–by Mike Jones
PUBLICATION DATE: 05.02.17
Sylvania Township, as measured by single-family housing permits, is continuing a pace of steady growth from the period when real estate starts nationally tanked with the general economy. Through the month of March this year, the township has issued 29 permits, an increase of slightly more than 25 percent, compared to the same time period last year when the township had issued 23. Five years ago, through March, the township had issued 16.
Daryl Graus, manager of the zoning and planning office, said there has been no single development with a large number of houses, simply a steady stream of builders seeking permits for construction in various areas of the community.
Although the number of permits has demonstrated a gradual increase, the estimated value of the dwellings this year took a decided leap. The estimated value of homes for which permits were granted last year at the end of March was $5.25 million. This year the value of the homes jumped to $10.57 million.
Last year the township issued an even 100 housing permits, the first time since 2006 it had reached triple digits. In that year the township got to a total of 134.
Noting the vagaries of the real estate and construction markets, Mr. Graus said he would shy away from making any predictions, but hopes to see the growth trajectory continue.
Conditional Use Permit
The Lucas County Plan Commission has recommended approval for a conditional use permit for a short-term, behavior-care hospital on King Road, just north of Sylvania Avenue. The commission also recommended approval of a zoning change from agricultural to residential for the 3.15-acre site. If the zoning change requests are approved in the future by the Sylvania Township trustees the property will be developed as a single-story building with 23 beds.
The hospital will specialize in providing individual, family, recreation and group therapies. Typically the programs last about two weeks while the patients are in the hospital.
Land has been cleared, although construction hasn’t yet begun on a senior-living apartment building on a tract abutting on the north of the area for the proposed hospital. It is proposed that the development will have to have drives along the 275-foot frontage of King Road.
The plan commission staff in their report encouraged both landscaping and a solid privacy fence along the eastern edge of the property to effectively shield the hospital use from the established residential neighborhood.
Sylvania Township trustees, with a 2-1 vote agreed to have discussions concerning the possibility of forming joint economic development zones with the city of Sylvania which, in the future could allow for sharing tax revenues. The agreement stipulates that township and city officials will meet a minimum of three times each year to discuss collaboration on economic development possibilities concerning the two entities.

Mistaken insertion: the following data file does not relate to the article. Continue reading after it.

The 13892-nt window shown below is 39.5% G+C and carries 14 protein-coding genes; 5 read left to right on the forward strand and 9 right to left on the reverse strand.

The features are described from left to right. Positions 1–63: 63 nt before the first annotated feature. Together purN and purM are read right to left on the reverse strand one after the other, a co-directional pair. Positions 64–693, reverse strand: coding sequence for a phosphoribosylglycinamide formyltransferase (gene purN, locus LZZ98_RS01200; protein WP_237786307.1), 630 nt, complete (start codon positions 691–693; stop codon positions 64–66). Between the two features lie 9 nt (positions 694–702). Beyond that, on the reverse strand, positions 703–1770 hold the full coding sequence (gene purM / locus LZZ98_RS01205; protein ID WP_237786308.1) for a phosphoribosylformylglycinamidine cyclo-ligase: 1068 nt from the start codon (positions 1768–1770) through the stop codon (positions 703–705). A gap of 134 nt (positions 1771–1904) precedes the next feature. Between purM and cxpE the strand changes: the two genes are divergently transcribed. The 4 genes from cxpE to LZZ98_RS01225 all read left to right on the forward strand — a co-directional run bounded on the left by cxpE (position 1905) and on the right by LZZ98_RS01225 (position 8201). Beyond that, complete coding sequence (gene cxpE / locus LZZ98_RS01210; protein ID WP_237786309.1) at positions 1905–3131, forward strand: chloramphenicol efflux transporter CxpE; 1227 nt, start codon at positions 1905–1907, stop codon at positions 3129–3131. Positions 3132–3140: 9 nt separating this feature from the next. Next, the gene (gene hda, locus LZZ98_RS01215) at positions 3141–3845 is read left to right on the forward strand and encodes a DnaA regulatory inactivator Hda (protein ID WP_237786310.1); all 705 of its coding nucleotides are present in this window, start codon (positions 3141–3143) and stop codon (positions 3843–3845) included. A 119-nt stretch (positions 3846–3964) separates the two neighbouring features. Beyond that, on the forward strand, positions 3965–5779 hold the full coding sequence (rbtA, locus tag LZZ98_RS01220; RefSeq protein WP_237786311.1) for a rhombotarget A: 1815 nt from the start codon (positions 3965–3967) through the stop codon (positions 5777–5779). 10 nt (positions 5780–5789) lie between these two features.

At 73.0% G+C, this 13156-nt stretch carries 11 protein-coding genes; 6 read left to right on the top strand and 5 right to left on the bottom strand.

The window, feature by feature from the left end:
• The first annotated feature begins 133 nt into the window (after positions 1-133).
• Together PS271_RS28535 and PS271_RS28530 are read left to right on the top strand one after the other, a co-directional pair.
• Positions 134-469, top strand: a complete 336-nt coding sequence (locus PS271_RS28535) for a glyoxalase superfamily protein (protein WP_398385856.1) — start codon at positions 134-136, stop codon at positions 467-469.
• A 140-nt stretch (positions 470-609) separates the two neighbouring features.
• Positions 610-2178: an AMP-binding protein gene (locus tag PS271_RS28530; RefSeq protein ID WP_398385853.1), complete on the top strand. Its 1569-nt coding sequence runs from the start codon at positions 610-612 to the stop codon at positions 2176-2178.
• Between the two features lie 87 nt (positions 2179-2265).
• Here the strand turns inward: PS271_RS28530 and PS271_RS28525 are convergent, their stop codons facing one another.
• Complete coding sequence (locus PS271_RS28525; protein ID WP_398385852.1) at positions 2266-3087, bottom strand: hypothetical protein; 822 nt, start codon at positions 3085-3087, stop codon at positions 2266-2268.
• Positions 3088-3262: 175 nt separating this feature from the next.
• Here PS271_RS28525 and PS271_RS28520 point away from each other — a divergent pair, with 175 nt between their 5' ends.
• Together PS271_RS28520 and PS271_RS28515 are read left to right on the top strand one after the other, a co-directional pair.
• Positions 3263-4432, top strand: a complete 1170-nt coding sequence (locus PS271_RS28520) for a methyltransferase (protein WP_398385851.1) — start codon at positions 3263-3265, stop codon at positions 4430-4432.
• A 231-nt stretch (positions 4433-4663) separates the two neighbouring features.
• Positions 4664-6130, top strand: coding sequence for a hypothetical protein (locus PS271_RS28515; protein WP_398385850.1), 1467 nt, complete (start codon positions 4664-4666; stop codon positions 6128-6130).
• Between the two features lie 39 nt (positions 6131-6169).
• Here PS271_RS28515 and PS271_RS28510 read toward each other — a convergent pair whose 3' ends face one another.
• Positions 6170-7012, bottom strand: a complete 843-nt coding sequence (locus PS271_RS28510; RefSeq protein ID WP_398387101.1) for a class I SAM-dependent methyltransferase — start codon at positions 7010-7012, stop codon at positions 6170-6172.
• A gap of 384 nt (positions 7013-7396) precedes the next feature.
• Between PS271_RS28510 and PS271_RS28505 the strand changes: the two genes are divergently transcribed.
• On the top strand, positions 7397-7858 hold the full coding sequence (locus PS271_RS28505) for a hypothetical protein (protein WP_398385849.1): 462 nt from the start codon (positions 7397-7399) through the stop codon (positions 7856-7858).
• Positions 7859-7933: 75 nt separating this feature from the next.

David Simko, fiscal officer for the township, termed it an “agreement to agree,” and though it binds neither party to much of anything other than discussions, he added, “It’s a good way for us to keep in touch.” He noted that there have been strained relations between the city and township when the city has annexed township property and that these meetings may reduce clashes in the future.
Joint economic development districts can be formed by governments, which allow both to share in revenue created by commercial activity on a specific site.
Chairman John Jennewine, who voted against the agreement, questioned whether it might be better to wait until the township’s new land use plan, currently being developed, is finished before entering into the agreement. He also said he had been contacted recently by business owners who were concerned about what they feared was the possibility of an annexation move by the city. Trustees John Crandall and Neal Mahoney voted in favor of the measure.
The Sylvania Township Zoning Commission has recommended approval of three amendments to the township’s zoning resolution. If approved by the township trustees, the new regulation will reduce the requirement of five acres for property to have a pond to a three-acre parcel.
The staff of the township planning office noted that until 2002, the township regulations had ranged from three to five acres depending on the zoning district of the site. The staff could not find a record of why the resolution was changed to uniformly require five acres for a pond.
The staff also found that because of the earlier regulations, most existing residential ponds in the township are on parcels of less than five acres. The proposed amendment will require a rear setback of 50 feet from the rear property line to reduce nuisance and safety concerns with neighboring properties.
The township currently has a time limit of seven days during which political signs may be left standing after an election. Daryl Graus, manager of the township’s planning and zoning office, told members of the commission that he had been told by the Lucas County prosecutor’s office, that the limit would likely not survive a challenge in court. He said that regulations of that sort have been found to be an infringement on freedom of speech. Township regulations will continue to bar signs in the public right-of-way and to limit them to no more than a total of 16 square feet.
Current regulations ban the parking of recreational and utility vehicles in front of a line established by the front of the primary building on a property. The proposed amendment to the zoning resolution would exempt commercial dealers from that restriction.